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Just had to take 4 tests for a potential job offering. 1 on Illustrator, 1 on Photoshop, 1 on InDesign and 1 on Adobe Acrobat 7 Standard

I've never once used Adobe Acrobat 7 Standard but expected the questions to be about touchup, making an interactive pdf maybe, or file optimization stuff.

Nope. 44 questions almost entirely about:

  1. Chapters/Bookmarks/Destinations/etc.
  2. Security and Encryption Options
  3. Different types of reviews

So now I'm just trying to figure out if this is standard stuff for a graphic designer in any large corporation?

Here is an exact question from the skills assessment. It had 4 multiple choice answers but I didn't write them down:

The Human Resources Department is asking for all managers to submit salary listings by position, taking note that some departments have similar positions. What is the best security method for saving the PDF documents for the managers?

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Only if you want to be stuck being the guy that everyone sends their PDF problems to. ;) (FYI, just my opinion, but any gig that requires a 'software test' isn't a design gig...it's a lower-level production gig (which isn't necessarily a bad thing, but just a heads up)). –  DA01 Jan 13 '13 at 22:05
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when the pay is 50% more than my current salary and significantly better benefits and growth opportunities I'm not entirely sure I care at this point. But from what I understand this corporation uses an outside staffing agency for all of their positions –  Ryan Jan 13 '13 at 22:08
    
Yea, a lot of staffing agencies still do this (kinda silly, but not uncommon). Good luck in getting the position! –  DA01 Jan 14 '13 at 4:33
    
Knowing more can never hurt. –  Johannes Jan 14 '13 at 19:32
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2 Answers

up vote 3 down vote accepted

Not standard, but not uncommon. It depends on the industry and organization.

Similarly, there are firms out there that specialize in preparing presentations for corporate and court room purposes. They'll want you to know a lot about PowerPoint, though the rest of the industry curses it.

I haven't had an intensive need for Acrobat for probably more than a decade. The old uses for the technology has largely been replaced by a combination of Google Docs, intranets, and websites.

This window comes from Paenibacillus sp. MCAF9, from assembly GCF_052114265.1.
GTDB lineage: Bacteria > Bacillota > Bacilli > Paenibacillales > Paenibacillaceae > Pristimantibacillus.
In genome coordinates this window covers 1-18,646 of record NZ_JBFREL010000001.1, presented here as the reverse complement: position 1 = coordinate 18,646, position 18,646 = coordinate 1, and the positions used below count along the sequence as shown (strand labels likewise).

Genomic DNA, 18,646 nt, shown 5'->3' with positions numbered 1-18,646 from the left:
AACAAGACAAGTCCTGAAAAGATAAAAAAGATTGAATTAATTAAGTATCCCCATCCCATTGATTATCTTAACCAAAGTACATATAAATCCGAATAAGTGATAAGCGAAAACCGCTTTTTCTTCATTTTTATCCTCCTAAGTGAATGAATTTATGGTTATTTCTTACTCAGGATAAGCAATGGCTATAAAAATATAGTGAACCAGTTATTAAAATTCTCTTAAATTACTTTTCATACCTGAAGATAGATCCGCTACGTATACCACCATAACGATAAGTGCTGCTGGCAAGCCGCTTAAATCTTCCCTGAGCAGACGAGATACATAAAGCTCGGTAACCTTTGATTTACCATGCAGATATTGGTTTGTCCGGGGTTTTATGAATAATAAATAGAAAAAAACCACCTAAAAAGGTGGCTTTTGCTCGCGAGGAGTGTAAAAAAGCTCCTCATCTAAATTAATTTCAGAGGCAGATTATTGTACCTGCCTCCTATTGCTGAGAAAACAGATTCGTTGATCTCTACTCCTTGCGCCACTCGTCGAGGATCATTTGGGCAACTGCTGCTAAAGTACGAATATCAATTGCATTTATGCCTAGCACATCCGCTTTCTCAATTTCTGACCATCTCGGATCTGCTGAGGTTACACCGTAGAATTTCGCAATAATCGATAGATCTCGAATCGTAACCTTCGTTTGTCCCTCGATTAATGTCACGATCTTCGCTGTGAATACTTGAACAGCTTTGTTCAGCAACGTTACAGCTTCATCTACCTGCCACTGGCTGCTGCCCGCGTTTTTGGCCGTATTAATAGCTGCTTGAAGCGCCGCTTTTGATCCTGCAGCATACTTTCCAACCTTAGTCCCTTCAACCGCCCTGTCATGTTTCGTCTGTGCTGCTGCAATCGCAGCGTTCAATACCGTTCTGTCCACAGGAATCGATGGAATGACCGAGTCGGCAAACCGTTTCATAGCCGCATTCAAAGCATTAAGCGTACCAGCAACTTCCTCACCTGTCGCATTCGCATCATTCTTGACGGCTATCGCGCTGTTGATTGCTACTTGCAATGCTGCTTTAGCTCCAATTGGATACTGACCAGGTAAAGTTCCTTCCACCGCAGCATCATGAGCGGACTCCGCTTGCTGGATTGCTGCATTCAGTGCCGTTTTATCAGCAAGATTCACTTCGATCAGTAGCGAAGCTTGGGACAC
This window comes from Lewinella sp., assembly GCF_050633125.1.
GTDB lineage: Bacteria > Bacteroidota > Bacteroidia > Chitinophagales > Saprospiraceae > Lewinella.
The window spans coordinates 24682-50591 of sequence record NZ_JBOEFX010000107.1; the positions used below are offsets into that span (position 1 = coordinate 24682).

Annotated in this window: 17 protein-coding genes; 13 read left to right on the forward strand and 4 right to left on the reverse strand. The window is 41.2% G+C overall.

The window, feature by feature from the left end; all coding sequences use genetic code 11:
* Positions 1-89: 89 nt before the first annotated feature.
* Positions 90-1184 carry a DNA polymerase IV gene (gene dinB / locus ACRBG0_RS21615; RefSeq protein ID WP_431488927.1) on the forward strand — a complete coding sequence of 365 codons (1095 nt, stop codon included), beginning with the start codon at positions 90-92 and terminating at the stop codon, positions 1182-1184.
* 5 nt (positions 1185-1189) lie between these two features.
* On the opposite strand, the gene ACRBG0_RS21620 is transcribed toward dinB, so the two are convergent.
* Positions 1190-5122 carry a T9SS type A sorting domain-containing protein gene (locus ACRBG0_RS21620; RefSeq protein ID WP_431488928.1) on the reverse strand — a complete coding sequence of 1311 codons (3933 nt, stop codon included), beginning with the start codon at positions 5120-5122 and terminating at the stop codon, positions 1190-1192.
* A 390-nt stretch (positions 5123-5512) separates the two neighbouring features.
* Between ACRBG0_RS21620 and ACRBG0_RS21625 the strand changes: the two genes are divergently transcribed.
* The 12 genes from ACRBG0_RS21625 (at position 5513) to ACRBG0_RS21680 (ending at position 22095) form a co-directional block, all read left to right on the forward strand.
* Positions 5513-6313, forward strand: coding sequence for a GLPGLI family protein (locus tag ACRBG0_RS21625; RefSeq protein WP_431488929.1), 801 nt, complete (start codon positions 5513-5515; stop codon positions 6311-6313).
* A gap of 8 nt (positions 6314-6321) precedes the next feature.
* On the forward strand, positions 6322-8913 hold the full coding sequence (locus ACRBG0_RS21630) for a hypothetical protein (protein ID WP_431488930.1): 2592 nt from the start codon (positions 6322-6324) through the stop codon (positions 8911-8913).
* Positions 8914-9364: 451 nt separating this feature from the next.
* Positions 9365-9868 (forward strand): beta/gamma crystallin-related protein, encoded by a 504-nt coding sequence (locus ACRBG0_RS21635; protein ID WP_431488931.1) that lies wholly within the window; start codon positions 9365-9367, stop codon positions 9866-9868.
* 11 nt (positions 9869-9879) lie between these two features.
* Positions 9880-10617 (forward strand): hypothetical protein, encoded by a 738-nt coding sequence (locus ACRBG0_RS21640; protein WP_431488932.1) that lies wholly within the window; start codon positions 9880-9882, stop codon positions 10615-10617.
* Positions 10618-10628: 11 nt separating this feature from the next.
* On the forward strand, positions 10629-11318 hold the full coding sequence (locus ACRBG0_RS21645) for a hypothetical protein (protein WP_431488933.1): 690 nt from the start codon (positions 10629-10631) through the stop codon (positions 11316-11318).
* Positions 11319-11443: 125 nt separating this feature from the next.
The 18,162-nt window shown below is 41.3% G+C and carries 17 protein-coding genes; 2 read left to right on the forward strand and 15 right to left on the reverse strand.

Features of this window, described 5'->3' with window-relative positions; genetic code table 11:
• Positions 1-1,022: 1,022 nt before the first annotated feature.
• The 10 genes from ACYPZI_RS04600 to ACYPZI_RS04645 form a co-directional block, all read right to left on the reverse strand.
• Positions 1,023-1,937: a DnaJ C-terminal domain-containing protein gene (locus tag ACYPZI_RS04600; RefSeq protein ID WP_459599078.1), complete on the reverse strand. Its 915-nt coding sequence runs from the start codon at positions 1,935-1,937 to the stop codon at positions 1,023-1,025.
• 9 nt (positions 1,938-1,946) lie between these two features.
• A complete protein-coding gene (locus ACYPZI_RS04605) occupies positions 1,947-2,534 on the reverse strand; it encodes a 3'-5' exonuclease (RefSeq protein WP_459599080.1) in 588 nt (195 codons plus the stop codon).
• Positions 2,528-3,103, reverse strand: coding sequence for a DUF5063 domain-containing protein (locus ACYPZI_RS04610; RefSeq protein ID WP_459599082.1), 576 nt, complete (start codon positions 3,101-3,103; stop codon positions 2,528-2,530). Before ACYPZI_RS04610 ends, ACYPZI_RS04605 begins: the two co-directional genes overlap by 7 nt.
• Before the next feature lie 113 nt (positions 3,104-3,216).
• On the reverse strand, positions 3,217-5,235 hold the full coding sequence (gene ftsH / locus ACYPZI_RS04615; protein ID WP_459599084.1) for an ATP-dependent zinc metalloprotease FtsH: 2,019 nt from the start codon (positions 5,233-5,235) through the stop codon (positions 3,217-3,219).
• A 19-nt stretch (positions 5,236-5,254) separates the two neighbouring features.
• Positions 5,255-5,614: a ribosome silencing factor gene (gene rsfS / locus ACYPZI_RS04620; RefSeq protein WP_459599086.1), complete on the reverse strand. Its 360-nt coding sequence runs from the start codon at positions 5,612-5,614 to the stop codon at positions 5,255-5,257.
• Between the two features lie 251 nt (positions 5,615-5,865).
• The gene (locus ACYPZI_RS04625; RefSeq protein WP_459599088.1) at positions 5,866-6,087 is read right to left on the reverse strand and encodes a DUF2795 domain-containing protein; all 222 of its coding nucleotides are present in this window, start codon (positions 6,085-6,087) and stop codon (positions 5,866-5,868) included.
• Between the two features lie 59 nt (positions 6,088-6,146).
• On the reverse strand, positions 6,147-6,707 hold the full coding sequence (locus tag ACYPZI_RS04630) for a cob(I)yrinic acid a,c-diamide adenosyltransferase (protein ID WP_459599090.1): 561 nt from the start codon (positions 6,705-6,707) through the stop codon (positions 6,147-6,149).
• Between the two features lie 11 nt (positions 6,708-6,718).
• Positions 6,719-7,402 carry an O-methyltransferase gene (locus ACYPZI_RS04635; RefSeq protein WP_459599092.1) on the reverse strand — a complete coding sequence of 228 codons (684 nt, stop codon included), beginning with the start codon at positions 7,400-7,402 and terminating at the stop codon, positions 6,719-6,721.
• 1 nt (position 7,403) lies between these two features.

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The question areas you list wouldn't fall into "extensive" knowledge in my opinion. They are basic Acrobat operations, especially if the position requires creating web-deliverable or interactive PDFs.

In today's "print dying" world, it has become more and more important to understand digital delivery. In most cases this entails use of Adobe Acrobat.

Whether knowing how to properly format a PDFX/1-a file for press or an interactive PDF for web/screen delivery, it's not unheard of for a company to expect a designer to understand the basics of these operations.

I use Acrobat daily. It may be to simply review changes to a print piece I'm working on or it may be delivery of an interactive PDF to be used as an "e-book" of sorts. On occasion I receive PDFs of old projects which I need to decompile and use elements from. Nonetheless Acrobat is an important production tool worth knowing.

Now, actually being tested and jumping through hoops to confirm you know the basics is another matter.

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I've updated the question with a sample question I had jotted down from the test. I'm curious if after you read it this is still what you don't consider extensive knowledge. I expected the questions to be about PDFX/1-a files, optimization and interactive pdfs. That I know. –  Ryan Jan 14 '13 at 0:01
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@Ryan Yes still a basic question about what security options are available. I can't recommend any book specifically. PeachPit (Adobe's publisher) will probably have a few though. –  Scott Jan 14 '13 at 0:05
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